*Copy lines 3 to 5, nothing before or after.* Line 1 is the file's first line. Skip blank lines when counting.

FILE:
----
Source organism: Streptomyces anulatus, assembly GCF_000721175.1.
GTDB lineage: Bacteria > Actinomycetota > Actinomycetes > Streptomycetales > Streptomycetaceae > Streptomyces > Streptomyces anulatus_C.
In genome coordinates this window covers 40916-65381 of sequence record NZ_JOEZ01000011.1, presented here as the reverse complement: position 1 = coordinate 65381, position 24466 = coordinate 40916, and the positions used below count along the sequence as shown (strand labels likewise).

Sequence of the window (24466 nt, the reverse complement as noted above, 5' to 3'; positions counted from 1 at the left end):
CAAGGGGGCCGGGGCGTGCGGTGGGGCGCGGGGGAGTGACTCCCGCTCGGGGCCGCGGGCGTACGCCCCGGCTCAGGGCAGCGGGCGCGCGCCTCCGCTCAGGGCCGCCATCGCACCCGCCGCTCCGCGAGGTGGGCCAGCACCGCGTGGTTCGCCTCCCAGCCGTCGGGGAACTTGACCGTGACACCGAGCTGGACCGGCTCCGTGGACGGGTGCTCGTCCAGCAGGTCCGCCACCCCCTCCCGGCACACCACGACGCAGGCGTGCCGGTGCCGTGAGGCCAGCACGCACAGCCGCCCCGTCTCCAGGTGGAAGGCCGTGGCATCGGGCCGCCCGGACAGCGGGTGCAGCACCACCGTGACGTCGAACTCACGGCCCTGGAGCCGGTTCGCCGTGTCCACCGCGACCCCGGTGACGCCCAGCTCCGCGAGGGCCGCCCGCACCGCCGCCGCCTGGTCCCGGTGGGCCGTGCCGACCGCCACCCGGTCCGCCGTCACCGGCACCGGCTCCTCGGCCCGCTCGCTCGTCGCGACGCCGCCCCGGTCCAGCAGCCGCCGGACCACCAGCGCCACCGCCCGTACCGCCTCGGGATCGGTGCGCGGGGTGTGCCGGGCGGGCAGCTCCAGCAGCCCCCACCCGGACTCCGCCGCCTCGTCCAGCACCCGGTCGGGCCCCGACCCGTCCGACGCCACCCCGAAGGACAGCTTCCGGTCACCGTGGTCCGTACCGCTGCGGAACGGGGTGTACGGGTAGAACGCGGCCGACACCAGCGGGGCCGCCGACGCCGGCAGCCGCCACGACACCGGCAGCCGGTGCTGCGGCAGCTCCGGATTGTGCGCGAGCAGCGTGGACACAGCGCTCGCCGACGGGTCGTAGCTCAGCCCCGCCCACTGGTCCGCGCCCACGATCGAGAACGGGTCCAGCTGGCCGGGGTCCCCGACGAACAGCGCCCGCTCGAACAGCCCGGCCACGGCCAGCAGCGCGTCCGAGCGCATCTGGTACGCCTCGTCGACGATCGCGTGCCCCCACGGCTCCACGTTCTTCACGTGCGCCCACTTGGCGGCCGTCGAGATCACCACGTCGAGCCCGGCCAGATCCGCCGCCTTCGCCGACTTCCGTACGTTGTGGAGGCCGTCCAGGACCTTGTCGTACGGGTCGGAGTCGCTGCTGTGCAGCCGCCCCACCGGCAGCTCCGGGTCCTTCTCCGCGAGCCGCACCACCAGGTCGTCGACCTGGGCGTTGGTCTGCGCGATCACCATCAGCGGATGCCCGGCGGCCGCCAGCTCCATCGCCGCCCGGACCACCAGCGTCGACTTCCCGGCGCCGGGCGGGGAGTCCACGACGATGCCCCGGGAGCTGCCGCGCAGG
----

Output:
In genome coordinates this window covers 40916-65381 of sequence record NZ_JOEZ01000011.1, presented here as the reverse complement: position 1 = coordinate 65381, position 24466 = coordinate 40916, and the positions used below count along the sequence as shown (strand labels likewise).

Sequence of the window (24466 nt, the reverse complement as noted above, 5' to 3'; positions counted from 1 at the left end):
CAAGGGGGCCGGGGCGTGCGGTGGGGCGCGGGGGAGTGACTCCCGCTCGGGGCCGCGGGCGTACGCCCCGGCTCAGGGCAGCGGGCGCGCGCCTCCGCTCAGGGCCGCCATCGCACCCGCCGCTCCGCGAGGTGGGCCAGCACCGCGTGGTTCGCCTCCCAGCCGTCGGGGAACTTGACCGTGACACCGAGCTGGACCGGCTCCGTGGACGGGTGCTCGTCCAGCAGGTCCGCCACCCCCTCCCGGCACACCACGACGCAGGCGTGCCGGTGCCGTGAGGCCAGCACGCACAGCCGCCCCGTCTCCAGGTGGAAGGCCGTGGCATCGGGCCGCCCGGACAGCGGGTGCAGCACCACCGTGACGTCGAACTCACGGCCCTGGAGCCGGTTCGCCGTGTCCACCGCGACCCCGGTGACGCCCAGCTCCGCGAGGGCCGCCCGCACCGCCGCCGCCTGGTCCCGGTGGGCCGTGCCGACCGCCACCCGGTCCGCCGTCACCGGCACCGGCTCCTCGGCCCGCTCGCTCGTCGCGACGCCGCCCCGGTCCAGCAGCCGCCGGACCACCAGCGCCACCGCCCGTACCGCCTCGGGATCGGTGCGCGGGGTGTGCCGGGCGGGCAGCTCCAGCAGCCCCCACCCGGACTCCGCCGCCTCGTCCAGCACCCGGTCGGGCCCCGACCCGTCCGACGCCACCCCGAAGGACAGCTTCCGGTCACCGTGGTCCGTACCGCTGCGGAACGGGGTGTACGGGTAGAACGCGGCCGACACCAGCGGGGCCGCCGACGCCGGCAGCCGCCACGACACCGGCAGCCGGTGCTGCGGCAGCTCCGGATTGTGCGCGAGCAGCGTGGACACAGCGCTCGCCGACGGGTCGTAGCTCAGCCCCGCCCACTGGTCCGCGCCCACGATCGAGAACGGGTCCAGCTGGCCGGGGTCCCCGACGAACAGCGCCCGCTCGAACAGCCCGGCCACGGCCAGCAGCGCGTCCGAGCGCATCTGGTACGCCTCGTCGACGATCGCGTGCCCCCACGGCTCCACGTTCTTCACGTGCGCCCACTTGGCGGCCGTCGAGATCACCACGTCGAGCCCGGCCAGATCCGCCGCCTTCGCCGACTTCCGTACGTTGTGGAGGCCGTCCAGGACCTTGTCGTACGGGTCGGAGTCGCTGCTGTGCAGCCGCCCCACCGGCAGCTCCGGGTCCTTCTCCGCGAGCCGCACCACCAGGTCGTCGACCTGGGCGTTGGTCTGCGCGATCACCATCAGCGGATGCCCGGCGGCCGCCAGCTCCATCGCCGCCCGGACCACCAGCGTCGACTTCCCGGCGCCGGGCGGGGAGTCCACGACGATGCCCCGGGAGCTGCCGCGCAGG